See, Catholics have been at this for a long time. In November 1975, the National Conference of Catholic Bishops and the US Catholic Conference published the document “A Pastoral Plan for Pro-Life Activities: A Campaign in Support of Life,” launching a campaign to push the agenda of right-wing Catholicism into Protestant consciousness. Anti-choice Catholic activities fractured the Democratic Party along moral lines. Seeing political advantage, right-wing evangelicals and Republicans moved to incorporate Catholic sentiment into the philosophy of the party, amplifying the worst Catholic tendencies. By 2000, half of all Catholic were Republicans, where a majority of evangelical Protestants joined them in a coalition that is profoundly changing US political culture, reversing decades of social progress.
Today, Catholics dominate the Supreme Court (there are no Protestants on the court and only three Jews remain to defend liberalism in its expansive sense albeit sadly imperfectly), and while the public is well aware of the threat to reproductive freedom the current composition of the court represents, they are loathe to see this threat as a consequence of religious persuasion because they have been indoctrinated to believe that antitheism and irreligious criticism—the highest forms of rationality—represent forms of bigotry akin to ethnic or race prejudice, an utterly false conflation that shames people into silence with tragic results. (We also see this happening with the Islam.) Catholicism has grown in strength in large measure because generations have been told that criticism of Catholic dogma is “anti-Catholic bigotry.”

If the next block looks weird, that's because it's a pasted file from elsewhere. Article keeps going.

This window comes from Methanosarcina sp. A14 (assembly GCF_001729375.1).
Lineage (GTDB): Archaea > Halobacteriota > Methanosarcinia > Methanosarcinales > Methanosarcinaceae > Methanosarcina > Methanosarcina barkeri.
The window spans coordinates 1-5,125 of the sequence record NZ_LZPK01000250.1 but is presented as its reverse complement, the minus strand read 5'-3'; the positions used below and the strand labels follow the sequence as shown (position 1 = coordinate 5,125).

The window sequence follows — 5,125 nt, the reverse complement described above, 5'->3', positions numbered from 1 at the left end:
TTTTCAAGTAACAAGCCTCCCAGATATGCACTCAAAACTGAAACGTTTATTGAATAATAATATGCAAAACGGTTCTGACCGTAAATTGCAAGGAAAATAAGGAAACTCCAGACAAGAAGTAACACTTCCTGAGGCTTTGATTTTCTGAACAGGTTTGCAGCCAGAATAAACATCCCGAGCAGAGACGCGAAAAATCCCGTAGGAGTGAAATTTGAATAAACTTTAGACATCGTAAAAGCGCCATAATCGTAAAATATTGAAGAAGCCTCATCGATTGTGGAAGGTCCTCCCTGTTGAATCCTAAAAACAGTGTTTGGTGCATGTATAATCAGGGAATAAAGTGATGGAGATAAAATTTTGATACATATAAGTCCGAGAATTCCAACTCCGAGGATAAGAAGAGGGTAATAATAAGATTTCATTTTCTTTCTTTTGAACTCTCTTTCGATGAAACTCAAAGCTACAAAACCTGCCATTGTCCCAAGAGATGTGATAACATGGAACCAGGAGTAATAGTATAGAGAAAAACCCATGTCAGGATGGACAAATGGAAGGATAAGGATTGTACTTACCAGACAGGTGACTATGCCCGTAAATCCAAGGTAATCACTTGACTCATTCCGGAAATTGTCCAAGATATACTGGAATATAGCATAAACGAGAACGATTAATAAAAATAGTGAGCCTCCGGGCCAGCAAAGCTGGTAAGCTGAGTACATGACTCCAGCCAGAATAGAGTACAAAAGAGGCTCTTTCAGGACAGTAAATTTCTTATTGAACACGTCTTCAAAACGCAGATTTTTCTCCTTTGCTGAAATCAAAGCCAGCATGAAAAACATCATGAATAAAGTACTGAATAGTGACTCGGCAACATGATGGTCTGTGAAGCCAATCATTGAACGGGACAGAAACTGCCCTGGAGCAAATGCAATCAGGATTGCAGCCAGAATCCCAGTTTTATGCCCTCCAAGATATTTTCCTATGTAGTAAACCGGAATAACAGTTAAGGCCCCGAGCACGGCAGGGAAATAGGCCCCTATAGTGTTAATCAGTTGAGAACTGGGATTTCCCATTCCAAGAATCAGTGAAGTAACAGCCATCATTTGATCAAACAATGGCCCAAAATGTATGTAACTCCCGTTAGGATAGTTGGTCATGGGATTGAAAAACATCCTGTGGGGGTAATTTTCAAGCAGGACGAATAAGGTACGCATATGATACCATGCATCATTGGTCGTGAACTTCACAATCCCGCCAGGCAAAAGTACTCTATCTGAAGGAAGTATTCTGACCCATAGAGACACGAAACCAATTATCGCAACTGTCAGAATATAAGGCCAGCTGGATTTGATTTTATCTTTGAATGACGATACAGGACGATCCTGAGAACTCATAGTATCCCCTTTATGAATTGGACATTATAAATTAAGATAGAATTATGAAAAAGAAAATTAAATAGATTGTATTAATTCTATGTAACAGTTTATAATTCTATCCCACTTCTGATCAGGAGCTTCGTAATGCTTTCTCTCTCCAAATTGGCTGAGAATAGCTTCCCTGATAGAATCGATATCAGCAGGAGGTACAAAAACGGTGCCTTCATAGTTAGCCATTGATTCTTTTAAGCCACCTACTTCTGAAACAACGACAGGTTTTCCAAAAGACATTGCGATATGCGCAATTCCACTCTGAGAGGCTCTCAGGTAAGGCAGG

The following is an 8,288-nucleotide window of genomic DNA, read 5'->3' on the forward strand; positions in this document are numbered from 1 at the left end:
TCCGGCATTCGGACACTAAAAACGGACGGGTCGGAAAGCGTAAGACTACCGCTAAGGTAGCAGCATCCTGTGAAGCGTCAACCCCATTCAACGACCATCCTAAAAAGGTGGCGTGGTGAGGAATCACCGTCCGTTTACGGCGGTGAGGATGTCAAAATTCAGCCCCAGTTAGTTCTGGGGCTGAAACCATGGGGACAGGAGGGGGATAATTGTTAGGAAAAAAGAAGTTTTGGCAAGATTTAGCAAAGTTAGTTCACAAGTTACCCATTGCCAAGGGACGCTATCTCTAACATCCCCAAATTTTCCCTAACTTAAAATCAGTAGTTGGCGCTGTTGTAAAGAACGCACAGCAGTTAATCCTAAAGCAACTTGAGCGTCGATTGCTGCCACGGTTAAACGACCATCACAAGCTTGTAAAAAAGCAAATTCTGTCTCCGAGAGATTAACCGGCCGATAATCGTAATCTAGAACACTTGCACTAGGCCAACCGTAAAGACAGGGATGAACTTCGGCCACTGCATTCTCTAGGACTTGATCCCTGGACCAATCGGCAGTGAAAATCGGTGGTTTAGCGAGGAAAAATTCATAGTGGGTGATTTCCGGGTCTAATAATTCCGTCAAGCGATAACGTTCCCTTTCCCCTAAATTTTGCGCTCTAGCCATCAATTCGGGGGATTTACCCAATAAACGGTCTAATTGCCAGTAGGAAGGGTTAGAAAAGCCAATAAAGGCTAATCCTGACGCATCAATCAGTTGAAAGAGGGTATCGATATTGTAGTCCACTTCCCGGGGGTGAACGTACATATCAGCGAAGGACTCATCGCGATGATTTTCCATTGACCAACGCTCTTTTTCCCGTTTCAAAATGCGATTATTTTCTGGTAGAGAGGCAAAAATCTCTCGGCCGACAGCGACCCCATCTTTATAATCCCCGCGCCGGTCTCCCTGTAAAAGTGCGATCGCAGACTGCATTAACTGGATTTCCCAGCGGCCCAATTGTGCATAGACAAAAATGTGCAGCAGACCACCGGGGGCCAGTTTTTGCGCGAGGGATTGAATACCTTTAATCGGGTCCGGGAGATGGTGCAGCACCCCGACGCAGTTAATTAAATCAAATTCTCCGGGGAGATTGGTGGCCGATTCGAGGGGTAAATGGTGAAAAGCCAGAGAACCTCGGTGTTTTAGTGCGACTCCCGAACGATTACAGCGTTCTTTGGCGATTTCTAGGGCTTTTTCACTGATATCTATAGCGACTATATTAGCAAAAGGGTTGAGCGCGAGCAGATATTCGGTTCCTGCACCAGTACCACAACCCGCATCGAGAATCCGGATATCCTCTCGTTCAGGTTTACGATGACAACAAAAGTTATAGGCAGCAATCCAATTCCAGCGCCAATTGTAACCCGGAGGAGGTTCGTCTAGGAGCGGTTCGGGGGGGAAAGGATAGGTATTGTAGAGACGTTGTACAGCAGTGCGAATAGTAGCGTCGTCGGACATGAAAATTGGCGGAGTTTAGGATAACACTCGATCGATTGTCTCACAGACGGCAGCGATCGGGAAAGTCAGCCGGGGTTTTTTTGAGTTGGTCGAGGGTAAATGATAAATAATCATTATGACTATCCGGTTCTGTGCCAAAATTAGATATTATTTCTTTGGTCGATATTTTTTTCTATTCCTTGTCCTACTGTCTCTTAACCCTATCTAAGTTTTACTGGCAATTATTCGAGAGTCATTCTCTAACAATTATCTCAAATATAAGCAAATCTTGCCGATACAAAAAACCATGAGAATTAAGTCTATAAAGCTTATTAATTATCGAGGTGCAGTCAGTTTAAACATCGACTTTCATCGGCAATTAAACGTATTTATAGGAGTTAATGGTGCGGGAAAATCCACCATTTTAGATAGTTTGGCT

The attempt to pair anti-Catholicism with white nationalism and white supremacy falls flat, as Catholicism was the principle ideology driving European colonization and the creation of the world patterns of poverty, and remains a major source of antisemitism on the continent of Europe. Catholic immigrants embraced the legacy of the butcher Christopher Columbus, a devout member of the tribe, to show their loyalty to the (worst of the) American idea. The right spent billions of dollars to paint opposition to Kavanaugh as “anti-religious,” specifically anti-Catholic. But then so what if it was? Catholics are responsible for untold cruelty and misery across the centuries. Catholicism, like Islam, is not analogous to ethnic or racial minorities. These ideologies are akin to fascism. They cannot hide behind accusations of bigotry.